The new show Vistas Cubanas presents works by more than a dozen artists, including several who live in Cuba and a quartet who grew up in Cuba, emigrated to the United States and now live in Syracuse. It also displays photos taken in Cuba during the last decade and during the 1850s. And the exhibition, at the Dowling Art Center, features a variety of media and styles.
Abisay Puentes has nine pieces on display, powerful acrylics typically portraying a subject in torment. Pieces of wire flow out of his head and cover his eyes, as he struggles with spiritual turmoil. Headphones rest on a post nearby, and it’s possible to listen to music composed by the artist who has lived in Syracuse for several years. The works are part of a series asking two questions: Why do people feel a need to abuse and dominate each other? What is the source of man’s evil?
Yadira Cardenas, meanwhile, creates abstract artworks in which she paints a canvas and then affixes paper or twigs or other objects. She works with colors ranging from fiery orange to subdued blue and green. The artist moved to Syracuse in January 2015.
A third painter, Orlando Boffill, works mostly in a figurative context with much imagination. One piece includes blue and orange colors, small shapes resembling fishes, a person’s clothing topped by a geometric form instead of a head, and other elements.
The exhibit also displays images taken by David Creedon, an Irish photographer, during visits to Cuba from 2009 to 2014. Two of his photos depict Havana at sunrise and the Marecon Seawall near the city’s harbor, but his best images portray Cubans at home. For example, Miguel Angel Sanchez, a campesino, sits in a chair with a machete in his lap. When he was photographed, he had just finished cutting grass. A second portrait shows Ramon Gonsalez Viola, a 70-year-old man, in his room. It’s full of clothing and other possessions, with an image of Che Guevara hanging on the wall.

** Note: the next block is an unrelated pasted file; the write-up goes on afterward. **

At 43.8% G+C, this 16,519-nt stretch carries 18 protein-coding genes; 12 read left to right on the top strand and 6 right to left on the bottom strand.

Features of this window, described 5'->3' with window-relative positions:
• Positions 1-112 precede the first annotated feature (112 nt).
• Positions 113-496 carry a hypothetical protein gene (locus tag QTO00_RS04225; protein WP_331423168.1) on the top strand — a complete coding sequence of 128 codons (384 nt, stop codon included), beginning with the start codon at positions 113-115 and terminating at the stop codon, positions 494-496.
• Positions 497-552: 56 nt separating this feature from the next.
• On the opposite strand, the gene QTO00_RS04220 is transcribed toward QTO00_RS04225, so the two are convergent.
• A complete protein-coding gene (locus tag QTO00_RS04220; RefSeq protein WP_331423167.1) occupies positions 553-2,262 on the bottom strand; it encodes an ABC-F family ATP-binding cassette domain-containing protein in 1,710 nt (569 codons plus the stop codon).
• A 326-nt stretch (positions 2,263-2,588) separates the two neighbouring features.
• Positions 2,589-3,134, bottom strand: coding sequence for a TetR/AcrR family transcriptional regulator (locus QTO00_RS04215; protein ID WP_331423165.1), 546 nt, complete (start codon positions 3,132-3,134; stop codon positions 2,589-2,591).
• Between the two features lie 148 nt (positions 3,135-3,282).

Syracuse photographer Marilu Lopez Fretts has four images in the show. They depict farm workers shaving a hog, a youth group, and a street scene. In the latter photo, a street vendor with his cart stands near a wall while just around the corner a second vendor with a cart waits for customers.
In addition, Eduardo Garcia, a well-known photographer in Cuba, shot young men dancing in the street. It’s an excellent photo that emphasizes their skill and athleticism.
The exhibit also presents work by three ceramists living in Cuba: Alberto Lescay, Israel Tamayo, and Jose Luis Berenguer. Even though each of them only has one work in the show, it’s still possible to get some sense of Cuban ceramics.
Finally, the show offers a selection of photos taken by George N. Barnard, a Central New York native, who traveled to Cuba during the 1850s. Barnard is best known for images he took during the U.S. Civil War.
Vistas Cubanas is a relatively small exhibition and can only sample Cuban art. Yet it successfully presents a variety of interesting artworks, showcases work by local artists and hangs together nicely. The show runs through Aug. 27 at the Dowling Art Center, 1632 Hawley Ave. That facility, the location for the gallery as well as photographer John Dowling’s studio, is open Thursdays through Saturdays, noon to 5 p.m. For more information, call 466-8189.